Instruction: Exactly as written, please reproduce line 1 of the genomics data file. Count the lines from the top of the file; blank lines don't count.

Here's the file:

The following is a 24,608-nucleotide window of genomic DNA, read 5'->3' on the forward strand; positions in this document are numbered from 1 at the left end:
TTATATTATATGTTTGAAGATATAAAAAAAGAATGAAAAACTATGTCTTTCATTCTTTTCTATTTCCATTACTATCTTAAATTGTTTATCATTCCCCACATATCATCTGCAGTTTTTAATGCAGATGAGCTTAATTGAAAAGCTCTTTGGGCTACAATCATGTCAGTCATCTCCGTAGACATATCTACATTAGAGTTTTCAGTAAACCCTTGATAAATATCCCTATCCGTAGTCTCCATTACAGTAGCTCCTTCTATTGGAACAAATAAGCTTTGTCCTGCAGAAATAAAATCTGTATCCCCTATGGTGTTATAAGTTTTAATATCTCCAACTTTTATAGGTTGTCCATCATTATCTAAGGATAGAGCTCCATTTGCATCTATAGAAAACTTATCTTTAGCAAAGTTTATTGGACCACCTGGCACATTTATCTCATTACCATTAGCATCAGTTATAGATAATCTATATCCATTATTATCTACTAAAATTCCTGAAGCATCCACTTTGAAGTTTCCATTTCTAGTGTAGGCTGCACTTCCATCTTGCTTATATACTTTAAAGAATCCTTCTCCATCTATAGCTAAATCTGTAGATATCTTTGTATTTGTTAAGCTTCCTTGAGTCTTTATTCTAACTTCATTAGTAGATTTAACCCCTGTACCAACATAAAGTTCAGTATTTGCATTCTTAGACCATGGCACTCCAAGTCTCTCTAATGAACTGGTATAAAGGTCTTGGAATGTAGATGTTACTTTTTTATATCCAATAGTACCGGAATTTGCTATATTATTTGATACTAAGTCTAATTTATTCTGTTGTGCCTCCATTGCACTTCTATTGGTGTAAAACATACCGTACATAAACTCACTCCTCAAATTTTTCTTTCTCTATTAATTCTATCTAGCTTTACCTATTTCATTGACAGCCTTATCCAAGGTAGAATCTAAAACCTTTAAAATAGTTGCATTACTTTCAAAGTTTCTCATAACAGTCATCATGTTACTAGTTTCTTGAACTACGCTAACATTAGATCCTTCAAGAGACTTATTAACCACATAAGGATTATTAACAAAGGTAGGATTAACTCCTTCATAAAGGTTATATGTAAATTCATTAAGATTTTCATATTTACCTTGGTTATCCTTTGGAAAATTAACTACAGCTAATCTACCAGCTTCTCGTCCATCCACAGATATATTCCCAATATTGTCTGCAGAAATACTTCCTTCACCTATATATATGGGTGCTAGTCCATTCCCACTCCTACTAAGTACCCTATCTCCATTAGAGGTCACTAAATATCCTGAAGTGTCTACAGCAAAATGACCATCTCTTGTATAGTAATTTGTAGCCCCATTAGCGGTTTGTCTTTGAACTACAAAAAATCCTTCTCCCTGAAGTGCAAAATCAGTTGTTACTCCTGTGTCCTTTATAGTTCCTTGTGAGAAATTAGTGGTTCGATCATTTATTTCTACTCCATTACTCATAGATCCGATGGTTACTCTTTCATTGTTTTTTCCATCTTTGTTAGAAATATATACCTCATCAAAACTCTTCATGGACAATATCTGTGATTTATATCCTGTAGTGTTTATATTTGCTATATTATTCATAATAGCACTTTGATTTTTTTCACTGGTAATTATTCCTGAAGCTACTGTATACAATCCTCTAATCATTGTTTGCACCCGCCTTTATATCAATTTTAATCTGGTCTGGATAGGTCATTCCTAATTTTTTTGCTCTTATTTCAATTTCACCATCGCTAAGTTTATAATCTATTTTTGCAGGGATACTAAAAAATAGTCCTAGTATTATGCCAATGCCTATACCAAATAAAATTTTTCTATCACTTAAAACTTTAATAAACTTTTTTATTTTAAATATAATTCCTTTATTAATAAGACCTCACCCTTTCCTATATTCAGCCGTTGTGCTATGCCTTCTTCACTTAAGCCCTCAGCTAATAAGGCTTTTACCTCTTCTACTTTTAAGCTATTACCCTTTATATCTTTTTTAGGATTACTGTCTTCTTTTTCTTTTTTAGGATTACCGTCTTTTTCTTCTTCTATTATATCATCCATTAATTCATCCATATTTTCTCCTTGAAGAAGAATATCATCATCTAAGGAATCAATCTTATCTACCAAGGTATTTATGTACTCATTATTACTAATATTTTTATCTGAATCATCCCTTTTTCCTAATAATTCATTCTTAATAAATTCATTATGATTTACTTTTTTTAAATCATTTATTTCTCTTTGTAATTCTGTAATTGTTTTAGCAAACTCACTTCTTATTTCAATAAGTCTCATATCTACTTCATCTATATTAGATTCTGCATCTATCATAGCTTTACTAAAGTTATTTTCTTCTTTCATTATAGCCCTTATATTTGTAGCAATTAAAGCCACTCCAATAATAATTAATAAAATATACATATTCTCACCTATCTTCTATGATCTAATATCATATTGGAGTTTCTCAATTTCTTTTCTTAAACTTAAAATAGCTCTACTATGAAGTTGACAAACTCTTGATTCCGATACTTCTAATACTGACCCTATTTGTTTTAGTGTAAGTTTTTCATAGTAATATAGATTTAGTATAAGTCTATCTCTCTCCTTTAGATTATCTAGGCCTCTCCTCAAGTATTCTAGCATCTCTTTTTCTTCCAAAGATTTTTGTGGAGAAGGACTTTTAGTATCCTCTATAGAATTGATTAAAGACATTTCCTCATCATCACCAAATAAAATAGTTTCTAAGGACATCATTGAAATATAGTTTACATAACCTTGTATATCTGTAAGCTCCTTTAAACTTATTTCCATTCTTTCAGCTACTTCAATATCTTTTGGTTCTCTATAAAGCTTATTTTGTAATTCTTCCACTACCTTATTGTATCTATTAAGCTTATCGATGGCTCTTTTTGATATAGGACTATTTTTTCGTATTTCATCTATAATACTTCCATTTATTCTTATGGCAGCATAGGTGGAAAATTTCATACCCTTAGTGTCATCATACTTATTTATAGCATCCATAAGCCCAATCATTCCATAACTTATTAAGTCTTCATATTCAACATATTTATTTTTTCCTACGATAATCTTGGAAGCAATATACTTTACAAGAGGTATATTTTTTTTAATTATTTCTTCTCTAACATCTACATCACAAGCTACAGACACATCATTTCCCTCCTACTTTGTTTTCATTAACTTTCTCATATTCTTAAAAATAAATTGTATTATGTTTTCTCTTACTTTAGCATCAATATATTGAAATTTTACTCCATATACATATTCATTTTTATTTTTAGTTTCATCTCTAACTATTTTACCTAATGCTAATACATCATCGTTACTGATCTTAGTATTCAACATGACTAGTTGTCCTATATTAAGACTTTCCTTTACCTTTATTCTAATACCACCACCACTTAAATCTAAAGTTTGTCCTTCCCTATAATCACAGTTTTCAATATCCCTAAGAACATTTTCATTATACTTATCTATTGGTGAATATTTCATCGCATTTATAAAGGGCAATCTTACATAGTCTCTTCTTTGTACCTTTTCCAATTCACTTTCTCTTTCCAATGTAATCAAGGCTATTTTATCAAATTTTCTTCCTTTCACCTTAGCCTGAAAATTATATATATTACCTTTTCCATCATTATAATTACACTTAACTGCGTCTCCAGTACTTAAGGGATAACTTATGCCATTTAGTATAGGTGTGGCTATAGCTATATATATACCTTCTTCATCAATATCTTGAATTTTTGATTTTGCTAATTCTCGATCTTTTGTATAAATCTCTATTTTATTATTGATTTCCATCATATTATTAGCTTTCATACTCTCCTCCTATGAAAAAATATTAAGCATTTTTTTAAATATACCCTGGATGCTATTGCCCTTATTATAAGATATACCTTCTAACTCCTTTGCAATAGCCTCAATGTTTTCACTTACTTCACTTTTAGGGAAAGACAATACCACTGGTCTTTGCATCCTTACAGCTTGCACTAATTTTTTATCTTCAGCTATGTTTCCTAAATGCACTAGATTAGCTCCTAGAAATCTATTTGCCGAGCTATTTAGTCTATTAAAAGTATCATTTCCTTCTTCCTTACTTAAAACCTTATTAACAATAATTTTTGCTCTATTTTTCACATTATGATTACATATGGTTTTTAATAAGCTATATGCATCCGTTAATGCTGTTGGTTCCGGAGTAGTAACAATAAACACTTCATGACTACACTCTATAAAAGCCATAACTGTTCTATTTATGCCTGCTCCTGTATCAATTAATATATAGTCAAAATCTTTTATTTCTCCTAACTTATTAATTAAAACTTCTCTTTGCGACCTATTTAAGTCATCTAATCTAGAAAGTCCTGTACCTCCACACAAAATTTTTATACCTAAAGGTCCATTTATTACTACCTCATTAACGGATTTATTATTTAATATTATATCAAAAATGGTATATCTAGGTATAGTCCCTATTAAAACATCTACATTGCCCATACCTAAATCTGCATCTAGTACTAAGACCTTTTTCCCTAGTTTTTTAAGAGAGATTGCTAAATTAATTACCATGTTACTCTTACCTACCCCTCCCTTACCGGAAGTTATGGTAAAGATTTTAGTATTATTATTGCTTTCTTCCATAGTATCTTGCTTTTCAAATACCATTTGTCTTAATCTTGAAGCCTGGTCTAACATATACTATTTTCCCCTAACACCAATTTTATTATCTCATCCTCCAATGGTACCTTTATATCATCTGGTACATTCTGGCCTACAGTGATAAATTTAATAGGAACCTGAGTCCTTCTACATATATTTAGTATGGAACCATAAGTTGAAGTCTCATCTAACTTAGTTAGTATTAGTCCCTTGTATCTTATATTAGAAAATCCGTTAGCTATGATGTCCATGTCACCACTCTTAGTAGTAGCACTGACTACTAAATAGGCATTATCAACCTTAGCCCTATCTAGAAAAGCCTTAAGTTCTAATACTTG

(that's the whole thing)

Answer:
The following is a 24,608-nucleotide window of genomic DNA, read 5'->3' on the forward strand; positions in this document are numbered from 1 at the left end: